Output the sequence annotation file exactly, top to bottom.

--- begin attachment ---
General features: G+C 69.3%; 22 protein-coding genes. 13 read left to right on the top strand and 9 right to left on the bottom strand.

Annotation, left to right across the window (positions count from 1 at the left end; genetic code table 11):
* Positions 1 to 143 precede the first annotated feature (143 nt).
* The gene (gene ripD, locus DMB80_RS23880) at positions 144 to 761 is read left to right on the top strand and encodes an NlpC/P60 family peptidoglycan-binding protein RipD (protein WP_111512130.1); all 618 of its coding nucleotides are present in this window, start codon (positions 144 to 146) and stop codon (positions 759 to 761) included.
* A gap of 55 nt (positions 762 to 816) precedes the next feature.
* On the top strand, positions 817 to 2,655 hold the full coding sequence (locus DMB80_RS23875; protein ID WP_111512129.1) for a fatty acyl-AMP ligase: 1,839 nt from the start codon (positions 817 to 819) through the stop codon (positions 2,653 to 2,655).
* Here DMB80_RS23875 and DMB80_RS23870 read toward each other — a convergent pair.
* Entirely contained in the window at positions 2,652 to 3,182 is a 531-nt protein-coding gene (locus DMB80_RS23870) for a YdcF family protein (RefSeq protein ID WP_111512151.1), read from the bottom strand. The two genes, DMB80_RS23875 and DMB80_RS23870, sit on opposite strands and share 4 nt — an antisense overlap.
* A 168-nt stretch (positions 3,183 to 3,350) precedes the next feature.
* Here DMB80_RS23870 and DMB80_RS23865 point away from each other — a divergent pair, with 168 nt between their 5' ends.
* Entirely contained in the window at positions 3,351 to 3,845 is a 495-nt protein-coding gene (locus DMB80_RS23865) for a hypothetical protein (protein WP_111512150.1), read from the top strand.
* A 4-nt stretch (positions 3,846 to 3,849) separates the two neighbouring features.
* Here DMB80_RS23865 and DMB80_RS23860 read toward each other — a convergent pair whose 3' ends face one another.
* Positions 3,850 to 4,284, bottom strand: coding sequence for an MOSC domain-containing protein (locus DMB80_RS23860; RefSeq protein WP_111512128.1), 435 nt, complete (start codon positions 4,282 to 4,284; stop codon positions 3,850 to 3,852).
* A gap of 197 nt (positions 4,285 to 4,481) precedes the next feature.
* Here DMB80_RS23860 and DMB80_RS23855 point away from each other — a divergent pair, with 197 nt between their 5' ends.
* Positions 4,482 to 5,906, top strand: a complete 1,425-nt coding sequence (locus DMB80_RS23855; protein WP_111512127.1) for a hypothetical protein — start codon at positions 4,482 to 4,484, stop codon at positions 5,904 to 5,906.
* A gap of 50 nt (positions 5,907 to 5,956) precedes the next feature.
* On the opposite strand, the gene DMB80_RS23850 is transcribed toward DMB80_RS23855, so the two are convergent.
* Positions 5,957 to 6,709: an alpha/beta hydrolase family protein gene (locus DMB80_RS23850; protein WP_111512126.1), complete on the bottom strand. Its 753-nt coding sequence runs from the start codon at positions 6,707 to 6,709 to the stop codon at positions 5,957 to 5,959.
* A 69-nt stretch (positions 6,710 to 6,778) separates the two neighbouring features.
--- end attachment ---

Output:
General features: G+C 69.3%; 22 protein-coding genes. 13 read left to right on the top strand and 9 right to left on the bottom strand.

Annotation, left to right across the window (positions count from 1 at the left end; genetic code table 11):
* Positions 1 to 143 precede the first annotated feature (143 nt).
* The gene (gene ripD, locus DMB80_RS23880) at positions 144 to 761 is read left to right on the top strand and encodes an NlpC/P60 family peptidoglycan-binding protein RipD (protein WP_111512130.1); all 618 of its coding nucleotides are present in this window, start codon (positions 144 to 146) and stop codon (positions 759 to 761) included.
* A gap of 55 nt (positions 762 to 816) precedes the next feature.
* On the top strand, positions 817 to 2,655 hold the full coding sequence (locus DMB80_RS23875; protein ID WP_111512129.1) for a fatty acyl-AMP ligase: 1,839 nt from the start codon (positions 817 to 819) through the stop codon (positions 2,653 to 2,655).
* Here DMB80_RS23875 and DMB80_RS23870 read toward each other — a convergent pair.
* Entirely contained in the window at positions 2,652 to 3,182 is a 531-nt protein-coding gene (locus DMB80_RS23870) for a YdcF family protein (RefSeq protein ID WP_111512151.1), read from the bottom strand. The two genes, DMB80_RS23875 and DMB80_RS23870, sit on opposite strands and share 4 nt — an antisense overlap.
* A 168-nt stretch (positions 3,183 to 3,350) precedes the next feature.
* Here DMB80_RS23870 and DMB80_RS23865 point away from each other — a divergent pair, with 168 nt between their 5' ends.
* Entirely contained in the window at positions 3,351 to 3,845 is a 495-nt protein-coding gene (locus DMB80_RS23865) for a hypothetical protein (protein WP_111512150.1), read from the top strand.
* A 4-nt stretch (positions 3,846 to 3,849) separates the two neighbouring features.
* Here DMB80_RS23865 and DMB80_RS23860 read toward each other — a convergent pair whose 3' ends face one another.
* Positions 3,850 to 4,284, bottom strand: coding sequence for an MOSC domain-containing protein (locus DMB80_RS23860; RefSeq protein WP_111512128.1), 435 nt, complete (start codon positions 4,282 to 4,284; stop codon positions 3,850 to 3,852).
* A gap of 197 nt (positions 4,285 to 4,481) precedes the next feature.
* Here DMB80_RS23860 and DMB80_RS23855 point away from each other — a divergent pair, with 197 nt between their 5' ends.
* Positions 4,482 to 5,906, top strand: a complete 1,425-nt coding sequence (locus DMB80_RS23855; protein WP_111512127.1) for a hypothetical protein — start codon at positions 4,482 to 4,484, stop codon at positions 5,904 to 5,906.
* A gap of 50 nt (positions 5,907 to 5,956) precedes the next feature.
* On the opposite strand, the gene DMB80_RS23850 is transcribed toward DMB80_RS23855, so the two are convergent.
* Positions 5,957 to 6,709: an alpha/beta hydrolase family protein gene (locus DMB80_RS23850; protein WP_111512126.1), complete on the bottom strand. Its 753-nt coding sequence runs from the start codon at positions 6,707 to 6,709 to the stop codon at positions 5,957 to 5,959.
* A 69-nt stretch (positions 6,710 to 6,778) separates the two neighbouring features.